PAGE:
Our growth engine

Now that Atlas stores and can automatically compute the semantics of all apps and all keywords – and now that we can communicate with Atlas itself – we want to extract the most value from it.

To do this, we designed a three-layer architecture. Imagine this architecture as your grandma’s amazing lasagna (bear with us here):

  1. The base layer consists of our core component, Atlas, that mathematically captures the meaning of the store’s elements, apps, and keywords. It’s the equivalent of your grandma’s secret tomato sauce which makes her lasagne really stand out without your guests knowing exactly how.
  2. In the middle, we have the 3 services shown in the image above. They convert the mathematical formalism into tangible information, being distances, nearest neighbors, and clusters. These are the Italian lasagne pasta which ensures that the subtlety of the sauce becomes palpable enough to make you want to bite.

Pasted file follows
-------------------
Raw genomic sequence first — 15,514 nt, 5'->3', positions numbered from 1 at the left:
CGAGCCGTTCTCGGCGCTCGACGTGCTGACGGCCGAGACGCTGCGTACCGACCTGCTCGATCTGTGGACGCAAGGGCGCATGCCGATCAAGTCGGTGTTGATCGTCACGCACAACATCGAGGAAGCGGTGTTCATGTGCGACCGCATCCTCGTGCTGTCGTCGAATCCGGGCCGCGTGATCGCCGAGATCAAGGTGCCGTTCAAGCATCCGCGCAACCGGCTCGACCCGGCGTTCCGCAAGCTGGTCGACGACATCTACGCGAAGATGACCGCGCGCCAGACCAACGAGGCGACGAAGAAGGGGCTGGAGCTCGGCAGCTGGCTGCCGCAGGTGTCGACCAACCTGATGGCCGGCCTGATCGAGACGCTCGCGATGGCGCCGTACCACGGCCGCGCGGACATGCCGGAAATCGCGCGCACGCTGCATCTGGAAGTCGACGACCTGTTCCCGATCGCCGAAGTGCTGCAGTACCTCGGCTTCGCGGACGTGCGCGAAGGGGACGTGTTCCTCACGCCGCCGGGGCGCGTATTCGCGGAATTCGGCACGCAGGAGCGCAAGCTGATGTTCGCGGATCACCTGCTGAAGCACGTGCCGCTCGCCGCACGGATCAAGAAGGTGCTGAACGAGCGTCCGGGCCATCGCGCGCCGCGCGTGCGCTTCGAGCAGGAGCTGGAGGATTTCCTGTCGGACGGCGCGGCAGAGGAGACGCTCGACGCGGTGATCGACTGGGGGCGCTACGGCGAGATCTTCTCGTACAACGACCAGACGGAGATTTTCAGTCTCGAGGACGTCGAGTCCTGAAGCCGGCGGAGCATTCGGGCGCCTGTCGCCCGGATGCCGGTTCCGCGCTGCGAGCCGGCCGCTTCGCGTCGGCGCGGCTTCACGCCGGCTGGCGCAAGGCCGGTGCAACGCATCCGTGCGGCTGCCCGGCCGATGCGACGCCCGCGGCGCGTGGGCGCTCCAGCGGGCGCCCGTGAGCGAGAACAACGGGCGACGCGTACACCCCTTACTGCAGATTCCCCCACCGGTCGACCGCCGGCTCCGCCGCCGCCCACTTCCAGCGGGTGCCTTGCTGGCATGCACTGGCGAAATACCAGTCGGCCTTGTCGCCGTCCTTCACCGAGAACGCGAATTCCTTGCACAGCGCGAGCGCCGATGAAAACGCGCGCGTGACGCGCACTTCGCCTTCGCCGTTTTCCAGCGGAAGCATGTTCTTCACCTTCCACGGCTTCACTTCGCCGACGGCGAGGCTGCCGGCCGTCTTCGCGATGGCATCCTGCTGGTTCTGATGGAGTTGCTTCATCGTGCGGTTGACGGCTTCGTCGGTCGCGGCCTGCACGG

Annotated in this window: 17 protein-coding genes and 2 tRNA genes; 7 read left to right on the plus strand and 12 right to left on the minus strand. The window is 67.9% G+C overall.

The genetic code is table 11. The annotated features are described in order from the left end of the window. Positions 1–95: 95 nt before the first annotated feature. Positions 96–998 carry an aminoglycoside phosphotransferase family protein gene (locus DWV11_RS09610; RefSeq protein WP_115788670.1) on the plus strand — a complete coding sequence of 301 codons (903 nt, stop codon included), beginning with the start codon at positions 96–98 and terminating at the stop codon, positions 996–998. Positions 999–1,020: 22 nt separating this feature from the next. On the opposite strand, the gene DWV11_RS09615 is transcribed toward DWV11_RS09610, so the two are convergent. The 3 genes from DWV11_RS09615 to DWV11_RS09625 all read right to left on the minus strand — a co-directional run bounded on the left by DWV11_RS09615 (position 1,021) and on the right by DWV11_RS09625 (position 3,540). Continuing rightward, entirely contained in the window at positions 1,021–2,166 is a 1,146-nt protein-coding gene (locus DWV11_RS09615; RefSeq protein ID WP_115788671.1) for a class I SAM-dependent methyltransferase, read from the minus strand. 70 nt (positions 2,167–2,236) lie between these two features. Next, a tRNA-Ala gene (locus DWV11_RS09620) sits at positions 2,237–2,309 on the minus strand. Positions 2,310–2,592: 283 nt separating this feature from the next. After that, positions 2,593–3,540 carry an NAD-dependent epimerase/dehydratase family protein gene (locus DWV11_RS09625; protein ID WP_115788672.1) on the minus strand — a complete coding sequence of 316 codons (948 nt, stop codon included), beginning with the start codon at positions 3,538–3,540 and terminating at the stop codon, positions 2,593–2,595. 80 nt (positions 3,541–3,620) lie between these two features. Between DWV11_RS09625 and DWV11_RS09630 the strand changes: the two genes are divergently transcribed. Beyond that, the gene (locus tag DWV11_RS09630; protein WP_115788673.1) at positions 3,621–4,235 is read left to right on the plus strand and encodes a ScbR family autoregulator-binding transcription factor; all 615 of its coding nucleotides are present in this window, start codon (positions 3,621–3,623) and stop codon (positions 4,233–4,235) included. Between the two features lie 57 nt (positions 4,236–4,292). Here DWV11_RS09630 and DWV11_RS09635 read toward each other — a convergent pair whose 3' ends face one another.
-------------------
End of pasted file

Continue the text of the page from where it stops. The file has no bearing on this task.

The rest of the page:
3. At the top, we have the features: what the customers actually see. These are the refined outcomes of our 3 services, combining the raw results from Atlas with our industry expertise gained over the years. Obviously, you don’t make the best lasagna by just mixing the right ingredients in a bowl. You arrange them in the right way and present them with just the right touch of parmesan and a few extra fresh basil leaves, so your guests immediately understand the quality and value of their meal.

With this three-layer architecture, we can easily develop new features without having to refer to the semantic foundations of the stores each time. Now, every new idea can be directly plugged into the “service” layer that provides all the core analytics, all supported by Atlas.

To exemplify this in a more concrete way, we’d follow the three-layer architecture to suggest the right competitors for Trip Advisor in Italy-Italian.